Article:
On April 27, I had the first surgery on my right eye to remove the cataracts and have a cornea replacement. The surgery was a breeze and I had no pain whatsoever. Dr. Price always makes me feel calm because he is so matter of fact and calm himself. Dr. Ali, his assistant that day, was great, too, and my husband even took pictures of both of them. Lou later told me that it was like a coffee klatch in the waiting room while I was having surgery! Other family members were waiting for their loved ones, and everyone talked with one another and shared their feelings and their stories. We were among kindred spirits.
Let me briefly explain what the surgery was like and what happened. Many people are afraid of eye surgery but it is actually a comfortable procedure and nothing to be afraid of. I was given several drops in my eye and then told to wait for awhile before taking me back to the operating suite. In the prep room, I got into a surgical gown and cap and got an IV of a relaxing medication. I went into “la la” land. Lou was with me right up until they administered the anesthetic. I had an injection to freeze the eye and soon after, I got pretty sleepy. I had a softening patch put over the eye. They woke me as they took me into the surgery room, and I was semi-awake from there on. I could hear Dr. Price’s voice and I was aware of what was going on around me. I did not feel a thing; no pain and no discomfort at all. At the end of the surgery, Dr. Price put a contact lens in my eye and then I was wheeled into the recovery room.
We stayed overnight at a local hotel nearby and I had to lie on my back all night. I had an early appointment the next day; Dr. Price examined my eye to make sure the air bubble pressing against the cornea was still in place. We came back the second day for another exam and I was amazed at how well I could see! Three big E’s on the visual acuity chart and the whole first line! He released me to go home and wanted me to have follow-up with my optometrist.
I rested quite a bit that first week after surgery, and I also had my first check-up with my doctor. He monitored my eye drops and started me on PredForte and then removed the contact lens two weeks after surgery. After four months, my vision was 20/25, the best I have ever seen in that eye since I can’t remember when.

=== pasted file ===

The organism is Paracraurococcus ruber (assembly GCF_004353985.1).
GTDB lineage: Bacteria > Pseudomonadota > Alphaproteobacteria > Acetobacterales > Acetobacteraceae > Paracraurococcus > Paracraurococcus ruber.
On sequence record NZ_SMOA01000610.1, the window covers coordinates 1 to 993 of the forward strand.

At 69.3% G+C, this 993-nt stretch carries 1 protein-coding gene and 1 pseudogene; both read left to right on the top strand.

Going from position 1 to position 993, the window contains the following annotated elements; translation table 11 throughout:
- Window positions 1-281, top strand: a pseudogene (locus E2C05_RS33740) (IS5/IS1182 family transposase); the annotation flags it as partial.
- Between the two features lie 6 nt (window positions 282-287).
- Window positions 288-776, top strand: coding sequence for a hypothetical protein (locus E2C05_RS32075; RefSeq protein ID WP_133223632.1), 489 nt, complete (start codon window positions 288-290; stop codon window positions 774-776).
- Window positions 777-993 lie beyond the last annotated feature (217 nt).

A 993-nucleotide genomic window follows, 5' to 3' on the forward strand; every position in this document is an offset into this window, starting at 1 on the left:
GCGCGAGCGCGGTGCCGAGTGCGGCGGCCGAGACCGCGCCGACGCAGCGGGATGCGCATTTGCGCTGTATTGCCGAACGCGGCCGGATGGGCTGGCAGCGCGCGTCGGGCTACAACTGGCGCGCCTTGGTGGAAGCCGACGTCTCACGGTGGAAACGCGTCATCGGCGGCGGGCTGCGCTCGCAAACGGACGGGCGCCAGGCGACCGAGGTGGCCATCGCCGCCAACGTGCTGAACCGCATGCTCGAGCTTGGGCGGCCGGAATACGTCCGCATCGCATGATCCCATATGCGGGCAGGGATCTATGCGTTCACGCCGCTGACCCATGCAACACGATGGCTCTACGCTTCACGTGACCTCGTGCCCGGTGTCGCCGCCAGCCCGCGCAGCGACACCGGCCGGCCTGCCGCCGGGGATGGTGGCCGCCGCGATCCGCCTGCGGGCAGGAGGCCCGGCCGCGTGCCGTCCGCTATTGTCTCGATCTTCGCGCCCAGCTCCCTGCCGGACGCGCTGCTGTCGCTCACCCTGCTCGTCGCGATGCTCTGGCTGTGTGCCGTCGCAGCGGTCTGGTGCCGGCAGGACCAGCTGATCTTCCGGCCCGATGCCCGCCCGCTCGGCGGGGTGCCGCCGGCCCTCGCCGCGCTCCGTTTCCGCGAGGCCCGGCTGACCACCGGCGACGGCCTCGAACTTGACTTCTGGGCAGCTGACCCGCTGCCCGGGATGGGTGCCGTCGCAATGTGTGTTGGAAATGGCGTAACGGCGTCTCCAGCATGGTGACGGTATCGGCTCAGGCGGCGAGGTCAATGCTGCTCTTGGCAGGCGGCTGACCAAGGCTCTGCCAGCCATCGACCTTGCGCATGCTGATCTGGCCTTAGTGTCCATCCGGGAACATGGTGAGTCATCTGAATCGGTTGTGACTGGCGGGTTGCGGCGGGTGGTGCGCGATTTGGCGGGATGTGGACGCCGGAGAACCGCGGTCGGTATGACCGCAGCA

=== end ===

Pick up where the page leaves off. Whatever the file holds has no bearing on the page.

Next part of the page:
More on the Horizon
I am still not done; I have another surgery scheduled for my left eye for cornea transplant and cataract removal. I can hardly wait to see the results. I have told everyone I know that I think Dr. Price is a miracle worker. I would recommend his practice, Price Vision Group, to anyone and everyone that needs help. Everyone on his staff is so caring and thorough in their examinations. You are in good hands with them.
I am at an age to be considered a senior citizen now and I want to travel with my husband, Lou. By the way, I have decided to say that I am only 29 years old. After all, age is only a number by which to judge my experience! I celebrate each year as another “anniversary” of turning 29! (Jack Benny celebrated being 39, but I think women ought to be allowed to be a bit younger.)
When Lou and I go on trips now, I can see all the colors of the trees and the sky. I can see the faces of my grandkids clearly. I can thread a needle again and have taken up my sewing after not being able to do it for ten years. I can focus my eyes and read the daily newspaper again; it has been so hard to see for such a long time that it’s just great to be alive!
The most important lesson I have learned from regaining my sight is the appreciation of the gift of vision. It has enabled me to volunteer again for something I love: being able to help senior citizens. I volunteer for seniors in Illinois helping them with their medical bills and insurance questions. Some of these people are surviving on such a small amount of money that it makes you wonder how they can live. I am so glad I can offer help that makes a practical difference in their lives. Without my sight, I would not be able to do this work.
Advice to Readers
My advice is if you have eye troubles, go for help now! The longer you wait, the worse it will get. Do it now! It will feel like opening a door into a new world. Any discomfort you have will soon be gone and there’s no sense in waiting. If you get ten years of improved vision from it, isn’t that worth it?
I would also say “reach out” to other people for support. For those readers who have Fuchs’ Dystrophy, there’s a great group called “Fuchs’ Friends.” This is one of the nicest groups of people you could ever know. For example, one woman I met there had breast cancer last year and she said later that she could not have gotten through it if it hadn’t been for the support of the people in Fuchs’ Friends. We are a great collection of people and I would like to directly say “thank you” to everyone in the organization. Without your website and your knowledge, love and loyal support, I would never have found Dr. Price, my miracle worker.
I’ll close by saying that my inspiration in life comes from God, Lou, my great husband of 50 years, my two dear daughters and five beautiful grandchildren, my caring family and friends and my deep love for the beauty of nature. My philosophy of life is this: if something can be done, I want to do it. I know that Dr. Price is the same way and that’s why he keeps finding new solutions and is able to help so many people.